In our own little corner of the cycling world, Los Angeles County has a number of proud exponents of the tall white sock, none more widely known and admired than Knoll. Although rarely seen on rides longer than 45 yards, and although he has a permanent designated spot at the Peet’s in Santa Monica, the simple act of pulling on a pair of tall white socks turns him into a terrible terror of monstrous mountaineering. The photo at the left shows him battering his mates into submission even though this is his first ride since ’02, and immediately prior to jumping on his bike he had three bacon cheeseburgers and a plate of bleu cheese.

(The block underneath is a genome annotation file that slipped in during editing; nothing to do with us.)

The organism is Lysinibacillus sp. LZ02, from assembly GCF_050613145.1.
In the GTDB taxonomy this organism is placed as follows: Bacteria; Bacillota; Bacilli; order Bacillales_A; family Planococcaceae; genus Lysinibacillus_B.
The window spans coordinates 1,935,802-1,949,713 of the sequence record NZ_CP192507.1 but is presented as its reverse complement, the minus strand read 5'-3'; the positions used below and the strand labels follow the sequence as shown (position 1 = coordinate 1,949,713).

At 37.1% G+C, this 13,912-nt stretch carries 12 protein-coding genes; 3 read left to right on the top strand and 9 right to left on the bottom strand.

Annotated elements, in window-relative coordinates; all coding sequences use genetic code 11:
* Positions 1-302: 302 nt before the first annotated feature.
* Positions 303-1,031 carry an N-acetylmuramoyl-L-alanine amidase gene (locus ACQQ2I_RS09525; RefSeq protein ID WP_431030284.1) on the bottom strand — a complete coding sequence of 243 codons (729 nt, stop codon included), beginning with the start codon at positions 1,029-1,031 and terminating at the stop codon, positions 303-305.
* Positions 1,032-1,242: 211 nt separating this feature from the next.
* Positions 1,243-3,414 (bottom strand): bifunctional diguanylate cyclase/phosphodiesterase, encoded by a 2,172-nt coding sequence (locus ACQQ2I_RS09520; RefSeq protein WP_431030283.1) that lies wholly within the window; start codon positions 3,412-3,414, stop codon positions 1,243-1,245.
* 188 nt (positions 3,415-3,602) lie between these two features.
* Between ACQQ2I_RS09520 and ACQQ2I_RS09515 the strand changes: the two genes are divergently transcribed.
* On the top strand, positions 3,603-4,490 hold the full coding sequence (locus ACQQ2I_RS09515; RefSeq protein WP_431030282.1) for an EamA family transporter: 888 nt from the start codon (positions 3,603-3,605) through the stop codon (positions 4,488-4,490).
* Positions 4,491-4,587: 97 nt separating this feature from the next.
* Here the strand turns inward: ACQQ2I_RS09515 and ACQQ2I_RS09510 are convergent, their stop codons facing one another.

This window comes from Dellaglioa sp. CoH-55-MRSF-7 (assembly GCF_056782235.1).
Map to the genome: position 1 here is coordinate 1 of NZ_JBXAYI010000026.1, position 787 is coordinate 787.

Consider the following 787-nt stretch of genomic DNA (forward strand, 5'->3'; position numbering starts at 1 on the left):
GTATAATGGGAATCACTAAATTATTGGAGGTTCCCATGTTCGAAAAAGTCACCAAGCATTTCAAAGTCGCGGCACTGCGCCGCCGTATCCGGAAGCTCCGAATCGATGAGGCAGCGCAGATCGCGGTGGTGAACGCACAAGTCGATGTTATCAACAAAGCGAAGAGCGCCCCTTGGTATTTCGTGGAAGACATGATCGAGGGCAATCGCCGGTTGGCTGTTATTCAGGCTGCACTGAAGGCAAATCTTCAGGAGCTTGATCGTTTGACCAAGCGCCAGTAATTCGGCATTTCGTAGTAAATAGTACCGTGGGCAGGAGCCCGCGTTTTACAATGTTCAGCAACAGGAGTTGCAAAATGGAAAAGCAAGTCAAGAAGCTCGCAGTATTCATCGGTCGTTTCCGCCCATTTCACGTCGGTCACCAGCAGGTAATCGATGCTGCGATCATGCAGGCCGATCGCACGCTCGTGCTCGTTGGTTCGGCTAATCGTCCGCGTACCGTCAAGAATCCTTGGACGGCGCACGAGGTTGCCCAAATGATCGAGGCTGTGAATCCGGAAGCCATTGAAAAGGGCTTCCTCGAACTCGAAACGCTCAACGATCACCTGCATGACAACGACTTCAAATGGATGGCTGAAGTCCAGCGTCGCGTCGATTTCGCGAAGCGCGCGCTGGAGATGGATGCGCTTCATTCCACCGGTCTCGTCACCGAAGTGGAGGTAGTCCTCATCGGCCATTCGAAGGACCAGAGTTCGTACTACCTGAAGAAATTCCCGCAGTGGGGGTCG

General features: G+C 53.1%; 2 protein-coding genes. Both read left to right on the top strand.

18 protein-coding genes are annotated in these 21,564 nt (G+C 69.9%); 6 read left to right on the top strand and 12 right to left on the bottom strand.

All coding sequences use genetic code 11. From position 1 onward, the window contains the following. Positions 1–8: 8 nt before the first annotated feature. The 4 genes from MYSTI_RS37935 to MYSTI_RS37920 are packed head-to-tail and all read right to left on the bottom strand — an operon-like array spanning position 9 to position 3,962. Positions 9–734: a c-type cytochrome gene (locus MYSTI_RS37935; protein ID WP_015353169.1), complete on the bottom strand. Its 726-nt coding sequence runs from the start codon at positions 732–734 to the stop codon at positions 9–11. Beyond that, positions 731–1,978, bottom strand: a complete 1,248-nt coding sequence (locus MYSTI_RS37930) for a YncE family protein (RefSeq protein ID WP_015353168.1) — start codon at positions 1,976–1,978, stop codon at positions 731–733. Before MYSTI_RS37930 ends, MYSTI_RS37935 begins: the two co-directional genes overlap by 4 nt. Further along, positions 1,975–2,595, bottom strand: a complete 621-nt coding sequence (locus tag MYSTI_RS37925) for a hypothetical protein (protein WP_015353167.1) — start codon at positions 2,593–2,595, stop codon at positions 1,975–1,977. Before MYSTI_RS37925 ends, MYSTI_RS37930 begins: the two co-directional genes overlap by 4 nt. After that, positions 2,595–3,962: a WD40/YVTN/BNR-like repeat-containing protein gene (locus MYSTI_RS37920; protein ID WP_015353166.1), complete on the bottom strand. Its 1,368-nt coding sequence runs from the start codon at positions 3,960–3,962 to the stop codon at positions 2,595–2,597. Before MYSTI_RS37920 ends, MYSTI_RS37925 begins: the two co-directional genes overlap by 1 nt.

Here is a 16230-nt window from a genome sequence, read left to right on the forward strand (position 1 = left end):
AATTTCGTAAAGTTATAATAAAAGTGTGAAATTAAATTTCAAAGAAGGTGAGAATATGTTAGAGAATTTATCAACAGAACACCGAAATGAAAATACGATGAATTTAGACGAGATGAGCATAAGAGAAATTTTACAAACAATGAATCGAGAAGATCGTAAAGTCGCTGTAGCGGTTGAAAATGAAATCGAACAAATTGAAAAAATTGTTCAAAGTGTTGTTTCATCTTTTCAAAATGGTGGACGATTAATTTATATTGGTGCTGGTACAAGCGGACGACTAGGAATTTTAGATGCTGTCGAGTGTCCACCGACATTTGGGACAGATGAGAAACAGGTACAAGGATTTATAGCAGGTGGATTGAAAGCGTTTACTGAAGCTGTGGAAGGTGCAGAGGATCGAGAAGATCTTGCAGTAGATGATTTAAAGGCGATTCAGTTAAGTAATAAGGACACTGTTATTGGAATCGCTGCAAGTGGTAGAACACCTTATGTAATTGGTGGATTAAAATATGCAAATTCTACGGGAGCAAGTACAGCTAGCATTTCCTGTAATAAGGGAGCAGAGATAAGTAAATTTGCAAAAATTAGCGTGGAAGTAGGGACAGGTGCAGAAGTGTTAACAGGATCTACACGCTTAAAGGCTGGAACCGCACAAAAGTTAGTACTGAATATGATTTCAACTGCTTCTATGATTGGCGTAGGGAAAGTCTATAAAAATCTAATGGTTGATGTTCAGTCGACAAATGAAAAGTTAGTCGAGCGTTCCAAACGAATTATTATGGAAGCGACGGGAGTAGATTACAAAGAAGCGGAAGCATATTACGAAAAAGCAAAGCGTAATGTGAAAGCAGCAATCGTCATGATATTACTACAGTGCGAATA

Yuck! Next time I’m ordering black!

The dirty little secret

The reason so many cyclists begin with tall white socks but give up on them before realizing their full benefits has to do with filth. The socks get dirty rather quickly. Stuffed inside a nasty, moldy, stinky cycling shoe, or stretched up over a calf that’s been slathered in brownish/reddish embrocation, drizzled with sweat, and sprayed with an admixture of sand and sludge from the bike path will quickly scuzz out your socks. Just having to touch the nasty things after a ride is enough to make you want to throw them away. It’s like having a strip of toilet paper permanently attached to the heel of your shoe. A real buzzkill.